Having been at the University of Auckland for three semesters now it’s hard to imagine life before university. I was quite nonchalant as a Year 13 students about the concept of entering university because pretty much all my friends were heading to UoA too. It was the logical next step of our lives and although I had my expectations, I wasn’t too fazed when reality differed. None one can tell you what your time at UoA will be like, as everyone’s journey differs, but hopefully this post will shed some light on what I found to be the differences between expectations and reality!
Expectation: With O’Rorke being dubbed as the ‘party hall’, I was either going to invest in earplugs, or go off the rails and become a raging alcoholic .
Reality: O’Rorke has great noise control policies that clamps down on parties after 10pm so earplugs weren’t a necessity. What’s great about university is that you decide your own future, if you want to party you can, if you didn’t want to, you didn’t have to.
Expectation: Everyone used to tell me that university is where you’ll build friendships that last for life. Naturally, this led to the expectation that I would be leaving my high school friends behind and finding new ones.
Reality: Not sure if this is an Auckland thing, but people from the same high school tended to cluster together, especially people studying the same degree. Don’t worry, this doesn’t rule out new friends though and some of my closest ones are people I met this/last year.
Expectation: I’ll join a bazillion clubs and have fun trying everything out.
Reality: $5 – $10 joining fee for most clubs coupled with tests, assignments, revision, and exams. I think these two statements explain themselves. Sarcasm aside, I would say that university encourages the notion of joining a few clubs that you’re committed to, that way both you and the club get the best out of it.
Expectation: Its going to be a breeze. People complaining are just moaners.
Reality: Refer to my blog post the jump from first to second year. Although, do keep in mind I wrote the post during the most hectic week of first semester, things calmed down dramatically (*ahem*, I buckled down) about a week afterwards.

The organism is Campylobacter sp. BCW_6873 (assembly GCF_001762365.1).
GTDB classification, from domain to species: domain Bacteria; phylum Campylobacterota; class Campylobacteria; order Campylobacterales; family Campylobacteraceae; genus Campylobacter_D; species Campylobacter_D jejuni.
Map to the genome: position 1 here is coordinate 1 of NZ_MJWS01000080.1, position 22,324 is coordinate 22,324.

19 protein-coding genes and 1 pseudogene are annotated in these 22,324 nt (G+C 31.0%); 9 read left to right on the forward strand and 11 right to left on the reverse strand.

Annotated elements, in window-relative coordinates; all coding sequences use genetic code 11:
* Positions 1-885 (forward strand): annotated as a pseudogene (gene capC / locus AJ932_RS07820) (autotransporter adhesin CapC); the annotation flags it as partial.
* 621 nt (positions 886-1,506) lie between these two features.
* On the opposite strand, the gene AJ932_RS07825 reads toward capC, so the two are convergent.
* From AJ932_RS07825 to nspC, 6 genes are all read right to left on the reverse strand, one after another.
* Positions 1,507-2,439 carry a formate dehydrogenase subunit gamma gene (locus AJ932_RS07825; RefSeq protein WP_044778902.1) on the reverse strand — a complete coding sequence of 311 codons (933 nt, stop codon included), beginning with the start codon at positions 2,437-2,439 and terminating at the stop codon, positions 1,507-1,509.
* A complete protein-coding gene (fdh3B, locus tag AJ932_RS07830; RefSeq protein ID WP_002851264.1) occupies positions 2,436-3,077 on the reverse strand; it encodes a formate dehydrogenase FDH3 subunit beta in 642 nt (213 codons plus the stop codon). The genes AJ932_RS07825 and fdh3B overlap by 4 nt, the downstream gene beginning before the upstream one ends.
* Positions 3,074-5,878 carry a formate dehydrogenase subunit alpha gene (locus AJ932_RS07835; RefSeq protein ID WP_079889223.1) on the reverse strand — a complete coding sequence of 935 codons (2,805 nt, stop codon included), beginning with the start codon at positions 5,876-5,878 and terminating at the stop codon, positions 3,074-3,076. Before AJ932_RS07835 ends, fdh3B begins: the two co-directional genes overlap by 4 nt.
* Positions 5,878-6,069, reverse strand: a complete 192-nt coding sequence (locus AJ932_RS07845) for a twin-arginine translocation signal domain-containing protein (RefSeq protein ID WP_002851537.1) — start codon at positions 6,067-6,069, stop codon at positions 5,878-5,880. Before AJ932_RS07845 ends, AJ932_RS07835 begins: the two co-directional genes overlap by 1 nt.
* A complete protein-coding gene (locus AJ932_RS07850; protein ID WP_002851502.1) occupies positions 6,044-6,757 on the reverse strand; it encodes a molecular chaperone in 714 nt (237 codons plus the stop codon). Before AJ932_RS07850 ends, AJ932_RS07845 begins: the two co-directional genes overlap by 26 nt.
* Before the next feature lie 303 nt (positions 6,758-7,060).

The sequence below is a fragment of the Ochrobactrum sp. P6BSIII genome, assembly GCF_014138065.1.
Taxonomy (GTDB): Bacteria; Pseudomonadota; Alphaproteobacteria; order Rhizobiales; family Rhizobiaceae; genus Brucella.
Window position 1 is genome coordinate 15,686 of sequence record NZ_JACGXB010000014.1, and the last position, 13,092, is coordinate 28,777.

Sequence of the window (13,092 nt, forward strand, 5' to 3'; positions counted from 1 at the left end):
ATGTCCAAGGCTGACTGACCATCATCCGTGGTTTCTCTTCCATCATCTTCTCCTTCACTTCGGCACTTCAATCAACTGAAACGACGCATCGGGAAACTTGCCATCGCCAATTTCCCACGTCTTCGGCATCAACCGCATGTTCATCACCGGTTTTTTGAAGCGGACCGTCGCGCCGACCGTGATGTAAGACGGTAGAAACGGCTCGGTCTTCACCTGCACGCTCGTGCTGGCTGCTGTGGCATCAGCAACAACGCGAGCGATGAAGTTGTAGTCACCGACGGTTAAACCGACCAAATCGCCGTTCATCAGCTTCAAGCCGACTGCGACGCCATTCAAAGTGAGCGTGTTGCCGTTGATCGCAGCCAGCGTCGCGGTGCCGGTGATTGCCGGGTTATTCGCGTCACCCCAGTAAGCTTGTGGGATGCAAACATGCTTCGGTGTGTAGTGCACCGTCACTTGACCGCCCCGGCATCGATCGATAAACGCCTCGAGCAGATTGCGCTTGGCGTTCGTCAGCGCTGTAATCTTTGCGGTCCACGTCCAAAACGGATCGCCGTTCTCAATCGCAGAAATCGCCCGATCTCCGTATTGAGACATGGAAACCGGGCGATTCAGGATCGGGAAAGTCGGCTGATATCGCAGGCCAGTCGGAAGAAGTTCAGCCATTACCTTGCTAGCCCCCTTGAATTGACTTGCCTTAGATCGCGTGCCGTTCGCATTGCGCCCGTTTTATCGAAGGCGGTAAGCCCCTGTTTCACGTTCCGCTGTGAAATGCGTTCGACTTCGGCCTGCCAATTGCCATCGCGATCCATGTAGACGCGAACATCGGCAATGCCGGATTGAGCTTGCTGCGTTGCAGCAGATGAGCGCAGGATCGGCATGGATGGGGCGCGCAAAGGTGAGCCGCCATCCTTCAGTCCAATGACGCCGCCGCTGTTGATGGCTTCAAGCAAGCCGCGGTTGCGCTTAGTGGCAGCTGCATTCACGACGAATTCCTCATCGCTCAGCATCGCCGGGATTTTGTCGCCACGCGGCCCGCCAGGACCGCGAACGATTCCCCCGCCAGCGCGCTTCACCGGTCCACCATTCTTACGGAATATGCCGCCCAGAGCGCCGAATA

Expectation: I didn’t really have any expectations as to independence as I would say I had plenty throughout high school. Unlike the stereotype of ‘Asian parents’ my parents supported the notion of learning through experience and exploration.
Reality: Like everything other point in this blog, independence in university not only varies from person to person, but also from time to time. Some days I found myself going a week without talking to my parents and doing everything by myself, like the strong independent woman I am (hey no laughs, I could be serious!). Other days I’m saving my laundry to be washed at home and eating out three times a week (a low point of my semester, not going to lie).
All in all, no amount of reading blogs about university, listening to others talk about university, or thinking about university, will prepare you for actually being at university. These points are what I found to be my reality (at least for the first three semesters of my university life), yours will 100% differ. University experience is a choose your own adventure novel, not a non-fiction one, so go on and flick to the next page!
See you on the flip side 😉
Cecilia WangCecilia Wang
- Beginnings, and Endings - 18/11/2020
- Third year. Vlog - 17/11/2020
- Conjoints – an update. Vlog - 30/10/2020